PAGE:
Absolute T lymphocyte counts were determined using the BD Multitest monoclonal antibodies anti-CD45-PerCP, anti-CD3-FITC, anti-CD4-APC, and anti-CD8-PE (BD® Biosciences, Franklin Lakes, NJ, USA) according to the manufacturer’s instructions and as described previously by Silva-Freitas et al. [23]. The counts were acquired using a FACSCalibur and later the FACSVia. The data were analyzed with Multiset software (BD®, USA). The results are expressed as the number of cells per cubic millimeter (cells/mm3) and was performed at the reference service of the Instituto Nacional de Infectologia Evandro Chagas, FIOCRUZ.

Anti-Leishmania immunoglobulin assessment

An ELISA was performed as previously described in Silva-Freitas et al. [23], with some modifications. Briefly, L. (L.) infantum (MHOM/BR/1974/PP75) soluble promastigote (40 μg/mL) was used to coat a polystyrene flat-bottom microtiter plate (Nunc-Immuno, Roskilde, Denmark). In this assay, plasma samples from VL patients were diluted as follows: 1:10,000 to IgG, 1:2000 to IgG1 and 1:200 to IgG3. Then, diluted peroxidase-conjugated mouse monoclonal anti-human immunoglobulin G (IgG) (1:1000) (Invitrogen, San Francisco, CA, USA) and diluted monoclonal anti-human IgG1 (1:500) and IgG3 (1:400) (Zymed Laboratories Inc., San Francisco, CA, USA) were used. The absorbance was measured with a Benchmark microplate reader (Bio-Rad Laboratories, Hercules, CA, USA) at 492 nm. The results were expressed as an ELISA index (EI), which is based on the division of the average optical density (OD) of the duplicates of the patient samples, by the average OD obtained from the negative controls.

Quantitation of IL-6 levels in plasma

IL-6 levels were quantified in plasma samples stored at − 70 °C using a commercial kit (IL-6 Quantikine ELISA, R&D Systems, Minneapolis, Maryland, USA), according to the manufacturer’s recommendations. A standard seven-point curve diluted in calibration reagent, as well as plasma samples were quantified in duplicate. The optical density was determined by the Microplate reader Benchmark equipment (Bio-Rad Laboratories, Hercules, CA, USA) at 450 nm. The results were expressed in picograms per milliliter (pg/mL), and the minimum detection limit was 3.13 pg/mL.

Statistical analysis

Laboratorial parameters were expressed in medians with interquartile ranges shown in square brackets. The gain of CD4+ and CD8+ T lymphocytes was performed based on the ratio between the number of cells present at a given time and the number of cells present in the active phase of VL. Comparisons between the two groups of VL patients (NR and R) and between each VL group and the control group were performed using the unpaired and non-parametric, Mann Whitney t-test. Wilcoxon tests for paired variables with skewed distributions were also used for comparisons involving the same individual at different times. Spearman’s test was used for correlation analysis. The statistical analyses were performed using SPSS® version 16 (multivariate analysis) and GraphPad Prism software (version 6.0, San Diego, CA, USA). Differences were considered statistically significant when the p value was < 0.05.


Clinical and laboratory characteristics of non-relapsing and relapsing visceral leishmaniasis patients in active phase and after anti-Leishmania treatment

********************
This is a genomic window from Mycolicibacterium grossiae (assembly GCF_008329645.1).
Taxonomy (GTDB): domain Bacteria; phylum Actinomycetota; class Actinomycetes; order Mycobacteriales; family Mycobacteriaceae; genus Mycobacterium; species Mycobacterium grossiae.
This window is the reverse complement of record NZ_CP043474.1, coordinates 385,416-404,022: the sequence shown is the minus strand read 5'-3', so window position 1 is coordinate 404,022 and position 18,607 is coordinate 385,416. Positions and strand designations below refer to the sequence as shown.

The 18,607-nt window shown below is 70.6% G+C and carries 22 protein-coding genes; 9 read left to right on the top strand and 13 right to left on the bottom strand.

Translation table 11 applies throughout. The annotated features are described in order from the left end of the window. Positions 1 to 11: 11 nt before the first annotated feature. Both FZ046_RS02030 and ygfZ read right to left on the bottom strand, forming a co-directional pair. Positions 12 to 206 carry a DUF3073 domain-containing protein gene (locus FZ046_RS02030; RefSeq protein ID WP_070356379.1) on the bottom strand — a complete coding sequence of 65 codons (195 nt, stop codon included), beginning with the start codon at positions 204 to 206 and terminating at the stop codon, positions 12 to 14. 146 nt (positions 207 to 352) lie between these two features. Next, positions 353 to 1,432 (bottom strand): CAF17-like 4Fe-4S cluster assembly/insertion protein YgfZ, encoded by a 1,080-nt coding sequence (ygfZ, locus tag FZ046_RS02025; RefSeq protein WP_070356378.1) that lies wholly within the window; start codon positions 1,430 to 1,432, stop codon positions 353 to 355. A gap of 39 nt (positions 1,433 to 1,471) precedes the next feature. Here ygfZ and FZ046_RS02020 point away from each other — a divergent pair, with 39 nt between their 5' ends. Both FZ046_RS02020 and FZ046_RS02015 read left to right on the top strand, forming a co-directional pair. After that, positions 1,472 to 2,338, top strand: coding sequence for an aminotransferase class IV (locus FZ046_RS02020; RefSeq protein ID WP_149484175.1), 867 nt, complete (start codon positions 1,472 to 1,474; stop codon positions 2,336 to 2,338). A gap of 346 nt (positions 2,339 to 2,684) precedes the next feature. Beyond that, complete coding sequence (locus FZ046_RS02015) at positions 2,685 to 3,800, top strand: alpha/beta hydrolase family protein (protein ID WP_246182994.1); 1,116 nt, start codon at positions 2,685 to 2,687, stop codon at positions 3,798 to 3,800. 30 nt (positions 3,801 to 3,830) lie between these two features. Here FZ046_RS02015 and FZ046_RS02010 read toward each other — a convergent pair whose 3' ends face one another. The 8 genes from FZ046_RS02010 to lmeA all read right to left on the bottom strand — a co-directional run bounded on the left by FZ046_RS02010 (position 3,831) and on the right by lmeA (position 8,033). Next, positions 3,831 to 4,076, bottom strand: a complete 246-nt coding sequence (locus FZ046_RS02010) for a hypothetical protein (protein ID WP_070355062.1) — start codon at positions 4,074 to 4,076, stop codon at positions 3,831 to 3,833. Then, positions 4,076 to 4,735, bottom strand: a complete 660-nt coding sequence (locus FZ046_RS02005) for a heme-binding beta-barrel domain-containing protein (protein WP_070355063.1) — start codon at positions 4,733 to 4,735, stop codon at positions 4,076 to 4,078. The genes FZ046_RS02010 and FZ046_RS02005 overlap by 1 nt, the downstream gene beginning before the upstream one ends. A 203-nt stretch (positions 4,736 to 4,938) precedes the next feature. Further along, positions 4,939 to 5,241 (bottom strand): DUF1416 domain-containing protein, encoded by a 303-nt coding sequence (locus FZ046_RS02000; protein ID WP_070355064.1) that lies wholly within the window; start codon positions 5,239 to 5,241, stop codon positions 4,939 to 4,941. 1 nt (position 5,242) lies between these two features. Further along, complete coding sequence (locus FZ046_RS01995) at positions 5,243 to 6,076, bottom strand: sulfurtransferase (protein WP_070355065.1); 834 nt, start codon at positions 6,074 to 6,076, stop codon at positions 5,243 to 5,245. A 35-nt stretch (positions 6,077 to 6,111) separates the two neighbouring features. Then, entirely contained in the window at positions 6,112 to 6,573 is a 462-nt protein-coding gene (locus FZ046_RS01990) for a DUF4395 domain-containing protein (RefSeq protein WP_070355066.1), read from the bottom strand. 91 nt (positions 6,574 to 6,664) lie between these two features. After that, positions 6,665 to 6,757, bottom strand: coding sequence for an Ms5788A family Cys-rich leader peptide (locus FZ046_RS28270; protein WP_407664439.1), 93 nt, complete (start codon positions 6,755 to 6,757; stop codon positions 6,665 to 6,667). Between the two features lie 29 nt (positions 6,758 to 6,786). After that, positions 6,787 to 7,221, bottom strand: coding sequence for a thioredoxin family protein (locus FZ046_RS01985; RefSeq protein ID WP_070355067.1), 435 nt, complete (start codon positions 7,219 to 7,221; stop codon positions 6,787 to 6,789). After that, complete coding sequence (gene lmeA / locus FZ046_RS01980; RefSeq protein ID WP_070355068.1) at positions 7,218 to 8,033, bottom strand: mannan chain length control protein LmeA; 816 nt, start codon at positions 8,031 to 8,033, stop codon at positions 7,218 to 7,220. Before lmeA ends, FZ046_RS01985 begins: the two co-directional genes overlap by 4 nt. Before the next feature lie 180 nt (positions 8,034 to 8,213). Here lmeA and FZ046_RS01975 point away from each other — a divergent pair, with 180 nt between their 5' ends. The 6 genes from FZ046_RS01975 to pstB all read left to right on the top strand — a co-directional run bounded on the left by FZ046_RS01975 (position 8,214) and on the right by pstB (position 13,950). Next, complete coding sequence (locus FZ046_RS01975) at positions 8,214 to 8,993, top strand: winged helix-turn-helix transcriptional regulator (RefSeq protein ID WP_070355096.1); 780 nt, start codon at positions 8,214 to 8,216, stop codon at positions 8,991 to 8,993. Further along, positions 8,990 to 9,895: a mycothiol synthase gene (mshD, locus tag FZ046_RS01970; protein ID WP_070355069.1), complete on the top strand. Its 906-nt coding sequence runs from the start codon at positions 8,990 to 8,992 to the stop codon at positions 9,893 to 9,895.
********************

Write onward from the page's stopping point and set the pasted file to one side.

Fifteen VL patients were enrolled in the study (Table 1). During active VL phase, fever, asthenia and weight loss were reported by 14 (93%), 11 (73%) and 12 (80%) patients, respectively. Splenomegaly was identified in all patients based on physical examination and/or imaging tests, and 12 patients had a concomitant liver enlargement. Considering the severity markers defined by the Brazilian Minister of Health, three patients complained of abdominal pain, two patients reported bleeding prior to hospitalization and one presented hematemesis during the clinical evolution. Ten patients received antibiotic therapy for suspected or confirmed concomitant bacterial infection.

Only one patient completed treatment using amphotericin B deoxycholate, whereas most patients required the use of amphotericin B lipid formulations (Table 1). R-VL patients showed higher accumulated dose during the treatment in active phase, although without significant difference between groups (Table 1 and 2).

Table 2 Clinical and laboratory differences between relapsing and non-relapsing visceral leishmaniasis patients

Regarding liver function, transaminases levels (AST and/or ALT) were augmented in the majority of NR-VL (7 out 10), but in only one out 5 of the R-VL group (p < 0.05, Table 2). The total bilirubin was at normal levels in both groups; however, the direct bilirubin (DB) levels were more elevated in NR-VL (7 out 10) than in R-VL, in which only one patient presented a slight increase of DB (Table 2 and Supplementary Table 1). A high degree of inflammatory activity can be inferred from the elevation of C-reactive protein (NR-VL = 72 mg/dL [42.3–154.5 mg/dL] and R = 54.5 mg/dL [39.5–174.5 mg/dL]), compared to normal parameters (< 10 mg/dL), with no statistical difference between groups of patients (Table 2 and Supplementary Table 1).

Considering hematological parameters, all patients had anemia, leukopenia and thrombocytopenia. NR-VL patients presented the lowest cell types counts compared to R-group, but only differences on platelets counts were statistically significative (p < 0.05) (Table 2 and Supplementary Table 1). After treatment, NR-VL patients showed a significant increase in total leukocytes from 1300 cells/mm3 [975–1775 cells/mm3] to 2950 cells/mm3 [1825–3675 cells/mm3]. From these, lymphocytes, monocytes, and neutrophils significantly augmented after therapy (p < 0.05) (Fig. 1). This increase of leucocytes also occurred in R patients, but the differences were not significant (Fig. 1). Finally, the NR-VL group also showed a significant increase in platelet counts immediately after treatment in relation to the active phase of VL.